Since my last two posts have focused on the new search for my biological family, I thought it appropriate to focus on my parents (my real parents). This is the story of my adoption, and what family and family history mean to me.
Despite having Dad test with AncestryDNA over a year ago, I never really did anything productive with his autosomal DNA results until now, after learning about transferring the raw data to Family Tree DNA. My FTDNA results and matches got unlocked and processed last week. Comparing Dad’s ethnicity estimates from both sites is my first step into analyzing his DNA.
Despite them both living in Los Angeles County, California, and Benjamin having a very large family in Los Angeles County, my grandparents Rosie Salas and Benjamin Robledo chose to marry in nearby Orange County. I found this out when I discovered their marriage record, which came as a big surprise to both me and my dad….because his parents married one city away from where I spent my entire childhood.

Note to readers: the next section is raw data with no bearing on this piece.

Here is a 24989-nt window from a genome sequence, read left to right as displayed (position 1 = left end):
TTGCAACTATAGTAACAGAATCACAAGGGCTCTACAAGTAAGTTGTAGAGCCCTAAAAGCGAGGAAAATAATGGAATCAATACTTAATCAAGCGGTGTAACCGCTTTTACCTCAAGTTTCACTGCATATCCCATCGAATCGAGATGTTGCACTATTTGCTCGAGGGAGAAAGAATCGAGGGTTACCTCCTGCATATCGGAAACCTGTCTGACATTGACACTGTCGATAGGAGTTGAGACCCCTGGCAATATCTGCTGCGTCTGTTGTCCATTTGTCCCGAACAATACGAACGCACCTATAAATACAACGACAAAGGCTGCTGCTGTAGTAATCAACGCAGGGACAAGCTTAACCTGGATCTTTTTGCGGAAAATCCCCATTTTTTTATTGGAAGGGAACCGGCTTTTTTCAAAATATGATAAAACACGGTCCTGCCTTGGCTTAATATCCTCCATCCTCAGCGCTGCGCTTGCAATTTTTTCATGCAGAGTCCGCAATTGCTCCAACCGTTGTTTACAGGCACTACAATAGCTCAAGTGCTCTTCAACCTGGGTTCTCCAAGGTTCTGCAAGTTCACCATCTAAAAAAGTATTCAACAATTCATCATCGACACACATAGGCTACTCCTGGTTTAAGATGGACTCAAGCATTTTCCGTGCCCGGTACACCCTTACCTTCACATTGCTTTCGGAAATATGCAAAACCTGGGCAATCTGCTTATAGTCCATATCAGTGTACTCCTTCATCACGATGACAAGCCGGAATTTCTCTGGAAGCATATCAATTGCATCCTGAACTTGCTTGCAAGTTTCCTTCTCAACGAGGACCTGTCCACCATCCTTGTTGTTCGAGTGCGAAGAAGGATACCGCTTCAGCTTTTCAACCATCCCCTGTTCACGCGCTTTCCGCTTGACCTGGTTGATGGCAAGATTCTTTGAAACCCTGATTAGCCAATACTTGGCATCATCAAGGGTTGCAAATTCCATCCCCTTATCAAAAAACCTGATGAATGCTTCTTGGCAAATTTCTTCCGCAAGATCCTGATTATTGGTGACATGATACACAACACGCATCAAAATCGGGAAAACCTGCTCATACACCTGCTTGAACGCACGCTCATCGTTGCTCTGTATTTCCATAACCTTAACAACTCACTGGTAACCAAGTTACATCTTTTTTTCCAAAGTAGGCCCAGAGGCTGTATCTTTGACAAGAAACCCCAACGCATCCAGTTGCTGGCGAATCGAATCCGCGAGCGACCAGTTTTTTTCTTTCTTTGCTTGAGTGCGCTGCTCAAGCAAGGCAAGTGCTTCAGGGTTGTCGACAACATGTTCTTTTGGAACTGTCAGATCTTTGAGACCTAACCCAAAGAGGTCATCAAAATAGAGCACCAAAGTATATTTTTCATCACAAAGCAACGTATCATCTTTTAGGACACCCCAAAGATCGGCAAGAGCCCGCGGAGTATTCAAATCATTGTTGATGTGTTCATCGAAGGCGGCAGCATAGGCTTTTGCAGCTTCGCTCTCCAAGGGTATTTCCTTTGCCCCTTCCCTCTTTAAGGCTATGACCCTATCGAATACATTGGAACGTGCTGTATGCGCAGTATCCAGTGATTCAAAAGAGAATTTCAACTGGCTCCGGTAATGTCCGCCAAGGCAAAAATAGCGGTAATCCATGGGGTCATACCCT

Two weeks ago today, I knocked one more piece off of a major brickwall ancestral line by identifying the names of two more sets of paternal 3rd great grandparents. Four new names and two new surnames provide clues to keep digging into my New Mexico and Old Mexico roots.
Additional records corroborate my 2nd great grandfather’s service in the 1st New Mexico Cavalry during the U.S. Civil War, and also identify his rank and companies, and confirm his date of death.
I grew up thinking that none of my ancestors served in the American Civil War, since all known lines immigrated after the war. What a pleasant recent discovery to learn that my 2nd great grandfather, Mexican-born Francisco Jimenez [Jimenes] (1841-1911), fought with the First New Mexico Cavalry in the Civil War.
My dad’s youngest brother and I share the same birthday. Profiling him in the “closest birthday” topic for the 2015 “52 Ancestors” family history blogging challenge.